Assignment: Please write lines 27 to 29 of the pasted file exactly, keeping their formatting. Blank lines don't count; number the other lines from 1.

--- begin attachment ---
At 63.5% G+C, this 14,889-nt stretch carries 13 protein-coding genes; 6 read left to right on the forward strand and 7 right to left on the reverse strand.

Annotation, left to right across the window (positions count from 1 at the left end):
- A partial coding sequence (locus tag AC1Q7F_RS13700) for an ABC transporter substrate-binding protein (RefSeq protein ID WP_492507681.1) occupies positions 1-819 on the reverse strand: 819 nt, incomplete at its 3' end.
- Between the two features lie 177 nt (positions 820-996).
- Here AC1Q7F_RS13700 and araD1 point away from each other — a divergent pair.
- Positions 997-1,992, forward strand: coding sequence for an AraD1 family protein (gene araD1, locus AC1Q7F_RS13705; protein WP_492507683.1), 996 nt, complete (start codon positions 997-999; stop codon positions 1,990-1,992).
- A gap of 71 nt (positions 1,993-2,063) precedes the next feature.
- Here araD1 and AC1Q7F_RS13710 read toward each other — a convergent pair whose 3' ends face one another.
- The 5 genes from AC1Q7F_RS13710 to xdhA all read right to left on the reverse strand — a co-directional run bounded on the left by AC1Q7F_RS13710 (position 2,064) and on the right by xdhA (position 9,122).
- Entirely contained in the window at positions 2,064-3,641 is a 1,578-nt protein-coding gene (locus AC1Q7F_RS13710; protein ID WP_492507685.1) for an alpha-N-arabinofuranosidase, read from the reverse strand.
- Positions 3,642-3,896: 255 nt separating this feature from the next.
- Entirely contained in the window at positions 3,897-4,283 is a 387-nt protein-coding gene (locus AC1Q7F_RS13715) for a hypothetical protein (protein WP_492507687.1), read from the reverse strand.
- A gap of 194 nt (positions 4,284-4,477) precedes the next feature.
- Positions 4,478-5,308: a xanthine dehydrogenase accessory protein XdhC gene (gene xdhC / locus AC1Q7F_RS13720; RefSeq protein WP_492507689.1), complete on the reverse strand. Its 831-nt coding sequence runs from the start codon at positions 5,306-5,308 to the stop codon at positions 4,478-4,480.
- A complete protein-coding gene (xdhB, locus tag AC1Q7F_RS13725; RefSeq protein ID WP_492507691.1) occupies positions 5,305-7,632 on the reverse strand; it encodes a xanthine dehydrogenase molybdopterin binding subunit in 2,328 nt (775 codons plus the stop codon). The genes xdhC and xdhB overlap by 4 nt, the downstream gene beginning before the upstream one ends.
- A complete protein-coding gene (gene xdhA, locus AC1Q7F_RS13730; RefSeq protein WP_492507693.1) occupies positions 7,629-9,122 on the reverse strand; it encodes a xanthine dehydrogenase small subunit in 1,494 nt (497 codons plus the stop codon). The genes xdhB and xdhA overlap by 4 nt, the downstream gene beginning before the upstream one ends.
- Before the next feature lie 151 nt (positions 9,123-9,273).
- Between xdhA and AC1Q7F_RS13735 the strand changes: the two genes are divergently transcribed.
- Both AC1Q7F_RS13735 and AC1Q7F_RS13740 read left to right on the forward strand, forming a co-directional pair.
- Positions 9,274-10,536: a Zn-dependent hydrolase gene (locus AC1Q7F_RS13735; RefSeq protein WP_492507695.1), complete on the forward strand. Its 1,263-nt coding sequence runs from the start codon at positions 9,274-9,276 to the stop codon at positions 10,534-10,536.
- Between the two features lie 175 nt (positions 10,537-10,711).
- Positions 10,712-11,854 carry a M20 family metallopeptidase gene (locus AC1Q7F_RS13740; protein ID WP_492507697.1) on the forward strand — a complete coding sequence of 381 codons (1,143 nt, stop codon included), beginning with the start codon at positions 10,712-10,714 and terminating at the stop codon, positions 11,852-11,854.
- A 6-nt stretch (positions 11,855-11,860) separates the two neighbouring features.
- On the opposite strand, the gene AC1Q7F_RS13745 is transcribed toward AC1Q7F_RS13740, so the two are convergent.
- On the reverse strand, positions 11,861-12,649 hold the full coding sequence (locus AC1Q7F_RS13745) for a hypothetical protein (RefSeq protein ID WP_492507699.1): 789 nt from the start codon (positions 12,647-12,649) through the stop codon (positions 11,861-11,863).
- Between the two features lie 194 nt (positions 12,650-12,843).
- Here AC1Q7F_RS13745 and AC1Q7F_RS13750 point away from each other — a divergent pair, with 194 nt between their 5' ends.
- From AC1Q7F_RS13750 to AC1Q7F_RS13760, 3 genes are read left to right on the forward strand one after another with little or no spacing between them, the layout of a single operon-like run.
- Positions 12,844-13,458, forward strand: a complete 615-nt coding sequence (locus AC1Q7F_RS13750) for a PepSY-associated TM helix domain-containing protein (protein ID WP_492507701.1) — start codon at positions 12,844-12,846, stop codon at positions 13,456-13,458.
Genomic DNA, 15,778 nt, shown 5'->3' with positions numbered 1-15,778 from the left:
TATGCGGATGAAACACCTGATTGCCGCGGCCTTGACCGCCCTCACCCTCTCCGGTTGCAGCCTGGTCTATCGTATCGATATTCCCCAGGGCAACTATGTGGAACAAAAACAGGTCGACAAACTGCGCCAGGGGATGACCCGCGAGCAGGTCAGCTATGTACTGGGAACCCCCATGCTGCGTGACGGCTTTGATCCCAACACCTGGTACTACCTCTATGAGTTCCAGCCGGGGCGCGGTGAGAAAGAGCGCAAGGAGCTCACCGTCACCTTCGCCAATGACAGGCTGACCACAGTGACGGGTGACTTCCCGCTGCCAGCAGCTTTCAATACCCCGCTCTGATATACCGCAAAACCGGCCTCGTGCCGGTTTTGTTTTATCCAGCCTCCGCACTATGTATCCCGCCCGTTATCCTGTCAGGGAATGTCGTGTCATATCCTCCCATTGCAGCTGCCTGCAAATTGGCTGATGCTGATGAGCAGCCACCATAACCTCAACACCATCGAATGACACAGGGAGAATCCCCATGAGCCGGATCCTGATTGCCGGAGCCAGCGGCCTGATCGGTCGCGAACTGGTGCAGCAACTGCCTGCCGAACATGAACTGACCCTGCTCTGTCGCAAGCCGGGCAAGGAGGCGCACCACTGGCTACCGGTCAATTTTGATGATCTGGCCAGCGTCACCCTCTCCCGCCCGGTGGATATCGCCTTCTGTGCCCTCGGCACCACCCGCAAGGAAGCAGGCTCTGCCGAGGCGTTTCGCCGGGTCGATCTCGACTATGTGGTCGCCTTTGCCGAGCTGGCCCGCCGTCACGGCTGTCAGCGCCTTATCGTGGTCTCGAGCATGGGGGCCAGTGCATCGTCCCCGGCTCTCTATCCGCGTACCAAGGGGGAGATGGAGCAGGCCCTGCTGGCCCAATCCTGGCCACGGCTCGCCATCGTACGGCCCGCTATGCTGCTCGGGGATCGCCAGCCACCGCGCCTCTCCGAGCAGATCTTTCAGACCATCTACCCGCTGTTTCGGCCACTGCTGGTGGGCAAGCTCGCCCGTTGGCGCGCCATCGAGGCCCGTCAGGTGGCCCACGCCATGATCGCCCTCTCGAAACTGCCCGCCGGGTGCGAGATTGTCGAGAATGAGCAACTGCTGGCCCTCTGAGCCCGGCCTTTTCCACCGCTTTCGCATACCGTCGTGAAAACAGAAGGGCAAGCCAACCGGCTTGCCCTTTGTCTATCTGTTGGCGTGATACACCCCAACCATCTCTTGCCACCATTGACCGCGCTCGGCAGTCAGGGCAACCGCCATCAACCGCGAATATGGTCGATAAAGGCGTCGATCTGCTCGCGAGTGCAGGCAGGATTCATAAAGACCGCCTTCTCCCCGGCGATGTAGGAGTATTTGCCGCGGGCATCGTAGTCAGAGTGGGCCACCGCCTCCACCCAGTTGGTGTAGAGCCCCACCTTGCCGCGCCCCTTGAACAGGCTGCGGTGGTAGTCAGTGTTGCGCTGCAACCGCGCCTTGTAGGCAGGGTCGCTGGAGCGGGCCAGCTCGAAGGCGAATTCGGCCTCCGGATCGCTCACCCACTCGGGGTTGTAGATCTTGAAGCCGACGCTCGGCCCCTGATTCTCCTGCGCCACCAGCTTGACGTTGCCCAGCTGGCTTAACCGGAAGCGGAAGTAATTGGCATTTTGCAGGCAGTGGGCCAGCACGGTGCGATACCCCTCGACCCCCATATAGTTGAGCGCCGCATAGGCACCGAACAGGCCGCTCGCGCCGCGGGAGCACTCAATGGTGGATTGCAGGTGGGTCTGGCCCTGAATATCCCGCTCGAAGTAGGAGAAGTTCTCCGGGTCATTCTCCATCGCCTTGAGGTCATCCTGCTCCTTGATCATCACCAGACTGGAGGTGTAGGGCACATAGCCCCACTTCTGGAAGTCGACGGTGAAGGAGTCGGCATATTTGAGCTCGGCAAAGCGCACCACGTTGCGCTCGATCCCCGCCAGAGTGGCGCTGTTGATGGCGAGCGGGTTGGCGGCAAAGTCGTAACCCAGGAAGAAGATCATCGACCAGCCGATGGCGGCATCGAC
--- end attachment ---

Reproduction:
- Here AC1Q7F_RS13745 and AC1Q7F_RS13750 point away from each other — a divergent pair, with 194 nt between their 5' ends.
- From AC1Q7F_RS13750 to AC1Q7F_RS13760, 3 genes are read left to right on the forward strand one after another with little or no spacing between them, the layout of a single operon-like run.
- Positions 12,844-13,458, forward strand: a complete 615-nt coding sequence (locus AC1Q7F_RS13750) for a PepSY-associated TM helix domain-containing protein (protein ID WP_492507701.1) — start codon at positions 12,844-12,846, stop codon at positions 13,456-13,458.